To what extent will an artist go for his or her art? For http://obeygiant.com” target=”_blank”>Shepard Fairey, it is about breaking the mold of the so called “elitist structure of the high art”, as he duel and lost in his copyright contest with Associated Press. For punk rocker http://iggypop.com” target=”_blank”>Iggy Pop, born as James Osterberg, Jr, it is the push to the boundary between delirium and reality, a way to metamorphose emotions to his audience. And if it means for him to contort his body painfully or dive into the madden crowd below him, so be it. Those ideals, in expressions similar yet far apart, have made Fairey and Pop comrades in arms. For a gesture of his long standing admiration, Fairey created a canvas print of the punk pioneer.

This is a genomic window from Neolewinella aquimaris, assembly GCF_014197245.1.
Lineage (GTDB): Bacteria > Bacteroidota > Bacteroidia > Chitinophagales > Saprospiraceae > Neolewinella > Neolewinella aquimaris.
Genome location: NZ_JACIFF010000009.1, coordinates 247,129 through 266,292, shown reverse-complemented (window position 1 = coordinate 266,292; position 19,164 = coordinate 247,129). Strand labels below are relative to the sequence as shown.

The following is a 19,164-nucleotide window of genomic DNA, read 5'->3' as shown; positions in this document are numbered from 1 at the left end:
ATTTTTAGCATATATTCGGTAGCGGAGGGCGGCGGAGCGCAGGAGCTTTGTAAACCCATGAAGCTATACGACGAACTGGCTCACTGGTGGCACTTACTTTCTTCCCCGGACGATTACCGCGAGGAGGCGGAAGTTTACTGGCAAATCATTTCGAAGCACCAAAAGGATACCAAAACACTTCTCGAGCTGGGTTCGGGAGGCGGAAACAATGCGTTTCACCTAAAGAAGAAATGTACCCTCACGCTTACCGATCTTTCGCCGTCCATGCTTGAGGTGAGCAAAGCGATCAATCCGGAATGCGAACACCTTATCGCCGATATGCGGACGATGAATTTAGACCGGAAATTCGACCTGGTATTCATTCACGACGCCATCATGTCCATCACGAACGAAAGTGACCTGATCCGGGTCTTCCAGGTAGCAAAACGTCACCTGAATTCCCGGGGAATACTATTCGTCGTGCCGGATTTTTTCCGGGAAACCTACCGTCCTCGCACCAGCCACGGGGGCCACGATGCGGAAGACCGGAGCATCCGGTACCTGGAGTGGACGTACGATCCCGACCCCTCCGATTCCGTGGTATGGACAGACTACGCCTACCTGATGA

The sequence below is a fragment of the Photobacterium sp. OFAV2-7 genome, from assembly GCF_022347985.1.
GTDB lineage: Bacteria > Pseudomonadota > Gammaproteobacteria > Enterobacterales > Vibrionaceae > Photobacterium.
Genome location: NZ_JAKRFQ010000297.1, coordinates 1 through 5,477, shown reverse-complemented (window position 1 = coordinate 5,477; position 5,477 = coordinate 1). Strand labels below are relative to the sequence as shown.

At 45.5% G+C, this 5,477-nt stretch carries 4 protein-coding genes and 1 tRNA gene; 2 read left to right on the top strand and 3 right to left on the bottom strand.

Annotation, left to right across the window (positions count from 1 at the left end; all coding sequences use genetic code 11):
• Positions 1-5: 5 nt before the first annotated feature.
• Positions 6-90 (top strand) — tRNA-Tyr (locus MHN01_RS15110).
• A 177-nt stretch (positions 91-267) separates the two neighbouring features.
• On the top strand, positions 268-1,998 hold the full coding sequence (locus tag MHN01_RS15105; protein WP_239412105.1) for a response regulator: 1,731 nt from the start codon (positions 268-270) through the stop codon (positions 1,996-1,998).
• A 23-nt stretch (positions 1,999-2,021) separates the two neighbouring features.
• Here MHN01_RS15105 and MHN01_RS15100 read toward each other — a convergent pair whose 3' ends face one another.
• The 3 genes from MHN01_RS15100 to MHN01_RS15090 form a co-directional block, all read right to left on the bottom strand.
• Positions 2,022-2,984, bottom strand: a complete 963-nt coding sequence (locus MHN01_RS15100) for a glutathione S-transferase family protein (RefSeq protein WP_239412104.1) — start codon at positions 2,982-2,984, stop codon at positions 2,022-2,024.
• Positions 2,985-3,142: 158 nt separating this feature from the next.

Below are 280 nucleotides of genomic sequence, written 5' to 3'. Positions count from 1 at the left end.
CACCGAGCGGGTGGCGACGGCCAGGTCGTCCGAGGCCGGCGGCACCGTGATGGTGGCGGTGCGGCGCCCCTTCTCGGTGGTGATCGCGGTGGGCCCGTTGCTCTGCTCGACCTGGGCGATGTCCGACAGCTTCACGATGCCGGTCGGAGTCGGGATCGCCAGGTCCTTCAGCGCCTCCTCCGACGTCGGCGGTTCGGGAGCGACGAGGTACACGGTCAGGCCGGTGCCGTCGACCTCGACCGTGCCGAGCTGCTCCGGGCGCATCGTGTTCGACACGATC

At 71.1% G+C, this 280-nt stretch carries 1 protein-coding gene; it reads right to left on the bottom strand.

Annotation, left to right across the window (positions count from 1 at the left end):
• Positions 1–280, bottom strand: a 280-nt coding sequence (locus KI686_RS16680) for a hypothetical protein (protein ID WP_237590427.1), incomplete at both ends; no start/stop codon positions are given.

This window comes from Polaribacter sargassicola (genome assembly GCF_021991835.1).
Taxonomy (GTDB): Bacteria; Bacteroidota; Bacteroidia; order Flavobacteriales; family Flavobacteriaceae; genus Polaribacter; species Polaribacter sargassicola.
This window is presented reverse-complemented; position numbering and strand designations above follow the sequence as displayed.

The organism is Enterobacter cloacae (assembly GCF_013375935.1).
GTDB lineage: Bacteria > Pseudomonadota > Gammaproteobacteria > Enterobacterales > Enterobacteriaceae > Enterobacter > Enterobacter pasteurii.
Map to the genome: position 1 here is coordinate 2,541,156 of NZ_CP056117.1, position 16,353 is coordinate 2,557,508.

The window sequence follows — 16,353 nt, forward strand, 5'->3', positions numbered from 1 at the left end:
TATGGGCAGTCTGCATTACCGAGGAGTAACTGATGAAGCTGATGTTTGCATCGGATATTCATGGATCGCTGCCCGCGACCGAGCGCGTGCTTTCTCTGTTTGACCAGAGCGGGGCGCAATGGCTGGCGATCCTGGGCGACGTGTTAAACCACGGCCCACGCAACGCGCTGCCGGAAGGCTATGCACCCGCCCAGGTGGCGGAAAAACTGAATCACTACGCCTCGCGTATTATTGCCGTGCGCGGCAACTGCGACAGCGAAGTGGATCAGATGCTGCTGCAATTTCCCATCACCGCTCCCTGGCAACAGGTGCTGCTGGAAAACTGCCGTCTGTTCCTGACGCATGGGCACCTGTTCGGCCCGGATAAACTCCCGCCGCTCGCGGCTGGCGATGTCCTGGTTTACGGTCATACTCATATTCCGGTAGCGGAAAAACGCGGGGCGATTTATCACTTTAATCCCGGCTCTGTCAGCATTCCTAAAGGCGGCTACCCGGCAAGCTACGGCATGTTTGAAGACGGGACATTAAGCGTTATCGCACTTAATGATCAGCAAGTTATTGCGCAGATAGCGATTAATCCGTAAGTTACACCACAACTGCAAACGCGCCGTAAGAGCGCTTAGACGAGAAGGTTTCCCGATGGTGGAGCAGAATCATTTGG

Screen print on 18″ x 24″ paper canvas, with the depiction of Iggy Pop in 1977 by photographer http://MusicImages.com” target=”_blank”>Ed Perlstein, the image first debut during http://freshnessmag.com/2010/05/04/shepard-fairey-%E2%80%93-%E2%80%9Cmay-day%E2%80%9D-exhibition-opening-event-recap/” target=”_blank”>Shepard Fairey’s May Day Exhibition in New York City. Now available at http://obeygiant.com/store/product.php?productid=5292″ target=”_blank”>OBEY online store, with only 450 produced. Each signed and numbered by the artist.